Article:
NROTC celebrates 75 years on campus, receives priest feedback

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NROTC celebrates 75 years on campus, receives priest feedback

Photo by Maryam Tunio/maryam.tunio@marquette.edu

Photo by Maryam Tunio/maryam.tunio@marquette.edu

Photo by Maryam Tunio

Photo by Maryam Tunio/maryam.tunio@marquette.edu

Photo by Maryam Tunio

Photo by Maryam Tunio

Photo by Maryam Tunio/maryam.tunio@marquette.edu

Gary Leverton, Higher Education Reporter

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Marquette’s Navy ROTC program is celebrating its 75th anniversary on campus this year.

Capt. Daniel Olson, the commanding officer and professor of Naval Science, said Marquette’s program, established in 1941, was the first at a Jesuit school, and is currently the largest among four NROTC programs at Jesuit universities.

There are 71 total midshipmen in Marquette’s program with 58 on scholarship. Boston College has the second highest total with roughly 61, then Holy Cross which has around 50. Loyola has a total unit size of less than 20 midshipmen, Olson said.

Olson said he believes NROTC at Marquette has this amount because of the alignment between the university’s values and the values of the military.

Can NROTC have Jesuit Values?

Phillip Rossi, a Jesuit at Marquette, gained some takeaways from his studies of ROTC and its relationship with the university. Rossi said he has written about the just war theory and attended many conferences that have involved people in the military.

“I can see the reason why there are Catholic pacifists who have a problem with ROTC,” Rossi said. “On the other hand, I’m more convinced that the institution believes it does more good if we engage ROTC or the military.”

Rossi said he sees this giving Marquette justification to have ROTC. He said they feel like it’s Marquette’s responsibility because they would rather see the training done here under Jesuit values instead of neutral values somewhere else.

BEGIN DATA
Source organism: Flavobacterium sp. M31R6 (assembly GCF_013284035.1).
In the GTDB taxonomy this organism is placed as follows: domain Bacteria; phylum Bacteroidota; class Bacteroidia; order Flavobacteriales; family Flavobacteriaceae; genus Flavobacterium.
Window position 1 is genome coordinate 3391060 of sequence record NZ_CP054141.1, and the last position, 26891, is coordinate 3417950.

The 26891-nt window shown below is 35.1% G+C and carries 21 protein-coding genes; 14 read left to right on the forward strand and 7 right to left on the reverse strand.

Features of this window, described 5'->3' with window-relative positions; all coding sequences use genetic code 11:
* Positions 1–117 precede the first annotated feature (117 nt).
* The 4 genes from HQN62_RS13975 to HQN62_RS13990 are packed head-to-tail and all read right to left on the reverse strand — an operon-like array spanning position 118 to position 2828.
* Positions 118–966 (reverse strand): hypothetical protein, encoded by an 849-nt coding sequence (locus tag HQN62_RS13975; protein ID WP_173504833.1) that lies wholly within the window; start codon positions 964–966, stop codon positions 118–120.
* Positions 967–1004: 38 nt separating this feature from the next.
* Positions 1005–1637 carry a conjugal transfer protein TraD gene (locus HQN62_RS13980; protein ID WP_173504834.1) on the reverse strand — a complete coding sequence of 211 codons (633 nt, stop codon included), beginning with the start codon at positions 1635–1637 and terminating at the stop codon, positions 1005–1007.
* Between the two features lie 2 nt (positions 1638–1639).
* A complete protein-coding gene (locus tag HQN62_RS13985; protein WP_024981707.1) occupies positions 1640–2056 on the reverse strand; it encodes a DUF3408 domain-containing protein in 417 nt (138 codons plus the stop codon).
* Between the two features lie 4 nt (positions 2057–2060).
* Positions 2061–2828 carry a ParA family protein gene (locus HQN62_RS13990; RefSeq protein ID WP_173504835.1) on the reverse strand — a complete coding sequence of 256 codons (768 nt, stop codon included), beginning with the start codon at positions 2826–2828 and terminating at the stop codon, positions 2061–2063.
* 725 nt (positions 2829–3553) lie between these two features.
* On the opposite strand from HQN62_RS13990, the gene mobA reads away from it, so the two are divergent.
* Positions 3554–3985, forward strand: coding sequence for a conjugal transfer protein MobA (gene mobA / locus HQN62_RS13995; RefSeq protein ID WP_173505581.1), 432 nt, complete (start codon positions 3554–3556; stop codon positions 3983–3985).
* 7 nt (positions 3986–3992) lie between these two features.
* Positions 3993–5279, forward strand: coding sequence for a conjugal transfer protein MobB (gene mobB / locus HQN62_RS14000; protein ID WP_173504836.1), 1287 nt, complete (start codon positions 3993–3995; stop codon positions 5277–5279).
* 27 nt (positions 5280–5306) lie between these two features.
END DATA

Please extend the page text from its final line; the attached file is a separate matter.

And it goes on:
Rossi said he doesn’t believe the problem is with ROTC, but with war itself. He said the military has political and social roles that have deep moral ambiguity. He explained this as they want harm not to be done to citizens, yet to do this, the military will have to use deadly force against another human being. He said he sees it as two ideas clashing against each other. Rossi said the vision of ending war is completely against practical moral prudence.

“High idealism,” Rossi said. “Or common sense and moral prudence. The problem is eliminating ROTC won’t deal with the larger problem, which is war.”​

Well-rounded program funds education

“The midshipmen here are developing leadership, developing teamwork, and those qualities that have value with the military,” Olson said. “They do that through volunteer work. They do that through service to each other. I think big qualities and the values that people see in the military are the same values that Marquette espouses.”

Clark Dirksen-O’Donnell, a senior in the College of Arts & Sciences and a member of the program, said the leadership experience he received at Marquette was second to none. He said the program shapes well-rounded individuals for the future.

“You want them to be well-rounded in all aspects,” Dirksen-O’Donnell said. “I think that’s one thing Marquette and the Jesuits definitely succeed at without question.”

Tyler Thomsen, a senior in the College of Arts & Sciences, said the program allows people to experience the real world. He said since the command structure is student operated, they are put into various different leadership positions that require them to lead a large group of individuals.

Olson said when it comes to expenses, NROTC is funded through several ways like small government funds, midshipmen who generate their own funds through other jobs, alumni booster associations, and the expenses Marquette provides for renting, travel expenses for guests at formal events and others. Olson said the greatest amount of funds NROTC spends every year is on scholarships.

“The scholarships are the single largest budget item for NROTC,” Olson said. “For this semester, (we) paid just under $1 million in tuition each semester.”

Olson said this can be one of the factors that pushes students to join NROTC.

“Some join because they had family who are military,” Olson said. “Some join because they can’t afford college and this is a great opportunity. Some like idea of having a guaranteed job after college. Others are just curious.”

Dirksen-O’Donnell said the financial aid is why he is at Marquette instead of a community college back home. He said he would have missed out on a lot if he hadn’t been in this program.

“It’s been a blast,” Dirkensen-O’Donnel said. “The program is definitely difficult, but with that being said, it’s also very rewarding and the experiences I have gotten here I couldn’t have gotten anywhere else.”

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